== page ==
IBM gets fast file transfers with Aspera acquisition

Aspera is one of the few technology companies that has won an Emmy

Continuing to bulk up on its cloud software portfolio, IBM is acquiring Aspera, a company with an Emmy-award-winning, high-speed bulk data transfer protocol.

IBM said it will use the technology to help customers more effortlessly copy their data to IBM cloud services, building on the company's purchase of the SoftLayer cloud service in June.

The Emeryville, California-based Aspera created its technology, dubbed "fasp," to transfer large files across a public network more quickly than the speeds typically achieved through basic TCP (transmission control protocol).

IBM claims fasp can cut the time required to send a 24GB file around the globe from 26 hours to less than a minute. Aspera also has software for encrypting files before they are sent over a network, for secure transmission.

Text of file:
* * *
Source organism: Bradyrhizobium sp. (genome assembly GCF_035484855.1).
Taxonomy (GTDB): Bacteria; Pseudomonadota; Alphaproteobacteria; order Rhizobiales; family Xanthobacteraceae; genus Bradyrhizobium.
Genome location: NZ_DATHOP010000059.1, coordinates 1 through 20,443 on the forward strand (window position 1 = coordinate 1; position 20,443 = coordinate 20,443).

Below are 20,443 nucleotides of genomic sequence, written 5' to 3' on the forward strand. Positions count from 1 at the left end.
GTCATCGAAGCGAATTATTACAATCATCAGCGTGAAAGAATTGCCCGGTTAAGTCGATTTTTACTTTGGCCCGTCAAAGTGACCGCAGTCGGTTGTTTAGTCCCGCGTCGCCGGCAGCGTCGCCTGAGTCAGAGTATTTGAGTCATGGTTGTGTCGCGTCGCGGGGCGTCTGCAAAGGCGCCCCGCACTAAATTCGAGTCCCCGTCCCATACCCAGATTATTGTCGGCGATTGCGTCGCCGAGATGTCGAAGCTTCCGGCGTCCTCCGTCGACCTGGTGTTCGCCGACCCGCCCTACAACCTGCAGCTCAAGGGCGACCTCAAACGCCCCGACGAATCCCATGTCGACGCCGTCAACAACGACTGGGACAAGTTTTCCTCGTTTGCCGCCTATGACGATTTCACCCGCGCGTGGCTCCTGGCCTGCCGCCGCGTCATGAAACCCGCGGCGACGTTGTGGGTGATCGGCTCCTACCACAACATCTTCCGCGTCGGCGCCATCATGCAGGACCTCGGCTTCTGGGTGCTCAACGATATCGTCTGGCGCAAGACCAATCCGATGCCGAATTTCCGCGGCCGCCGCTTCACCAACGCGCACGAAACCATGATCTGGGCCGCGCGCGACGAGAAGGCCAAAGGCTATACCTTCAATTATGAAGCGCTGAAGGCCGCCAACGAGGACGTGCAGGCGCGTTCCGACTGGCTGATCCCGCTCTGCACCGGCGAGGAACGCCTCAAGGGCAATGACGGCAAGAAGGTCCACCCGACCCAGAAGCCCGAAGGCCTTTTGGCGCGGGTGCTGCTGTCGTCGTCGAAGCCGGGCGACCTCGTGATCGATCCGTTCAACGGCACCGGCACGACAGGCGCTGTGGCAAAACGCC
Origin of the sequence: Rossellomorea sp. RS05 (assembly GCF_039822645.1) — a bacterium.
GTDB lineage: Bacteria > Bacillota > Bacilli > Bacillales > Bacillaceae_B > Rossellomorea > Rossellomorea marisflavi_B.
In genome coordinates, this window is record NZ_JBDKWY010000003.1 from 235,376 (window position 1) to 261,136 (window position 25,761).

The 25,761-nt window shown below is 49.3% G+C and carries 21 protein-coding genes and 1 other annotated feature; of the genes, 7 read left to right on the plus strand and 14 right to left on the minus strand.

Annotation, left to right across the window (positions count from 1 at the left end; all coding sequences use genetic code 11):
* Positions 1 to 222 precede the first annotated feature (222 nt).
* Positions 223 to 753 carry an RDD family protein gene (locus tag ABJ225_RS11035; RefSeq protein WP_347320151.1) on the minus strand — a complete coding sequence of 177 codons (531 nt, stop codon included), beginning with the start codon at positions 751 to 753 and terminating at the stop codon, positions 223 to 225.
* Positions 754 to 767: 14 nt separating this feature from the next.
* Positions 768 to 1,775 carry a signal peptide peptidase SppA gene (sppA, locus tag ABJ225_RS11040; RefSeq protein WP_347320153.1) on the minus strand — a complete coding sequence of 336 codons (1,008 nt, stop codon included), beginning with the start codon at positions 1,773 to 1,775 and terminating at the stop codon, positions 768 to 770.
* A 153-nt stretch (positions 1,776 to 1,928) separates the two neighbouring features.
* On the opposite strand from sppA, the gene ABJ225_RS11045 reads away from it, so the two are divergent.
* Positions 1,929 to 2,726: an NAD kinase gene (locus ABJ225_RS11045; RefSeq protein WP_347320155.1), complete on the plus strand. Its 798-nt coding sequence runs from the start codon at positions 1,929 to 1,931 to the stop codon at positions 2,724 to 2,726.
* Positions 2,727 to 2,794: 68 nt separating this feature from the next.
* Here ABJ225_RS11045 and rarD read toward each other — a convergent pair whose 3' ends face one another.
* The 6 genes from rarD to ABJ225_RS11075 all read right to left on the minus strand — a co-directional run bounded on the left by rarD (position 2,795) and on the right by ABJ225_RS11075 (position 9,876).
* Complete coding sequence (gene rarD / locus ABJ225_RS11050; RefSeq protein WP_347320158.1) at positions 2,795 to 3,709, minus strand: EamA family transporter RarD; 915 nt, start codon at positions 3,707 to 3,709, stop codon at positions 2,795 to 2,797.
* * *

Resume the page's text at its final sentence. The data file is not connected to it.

One heavy user of Aspera's technology has been the entertainment industry. Television networks, movie studios and animation houses use the protocol to send large digital video files from one location to another.

The company even won an Emmy for fasp, in the category of Outstanding Achievement in Engineering Development.

IBM will use Aspera's technology in a number of its offerings. Customers of the company's SmartCloud products and services can use fasp to speed transfers of large data sets to the cloud. The software will also be added to IBM's Smarter Commerce portfolio to give businesses additional controls around its business-to-business file transfers.

Aspera will also boost IBM's ample intellectual property portfolio; it holds a number of U.S. patents around fasp.

Terms of the deal were not disclosed. IBM plans to complete the purchase by early 2014, if all the customary closing conditions are completed.

Joab Jackson covers enterprise software and general technology breaking news for The IDG News Service. Follow Joab on Twitter at @Joab_Jackson. Joab's e-mail address is Joab_Jackson@idg.com

Tags business issuesIBMMergers and acquisitions

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Joab Jackson

IDG News Service

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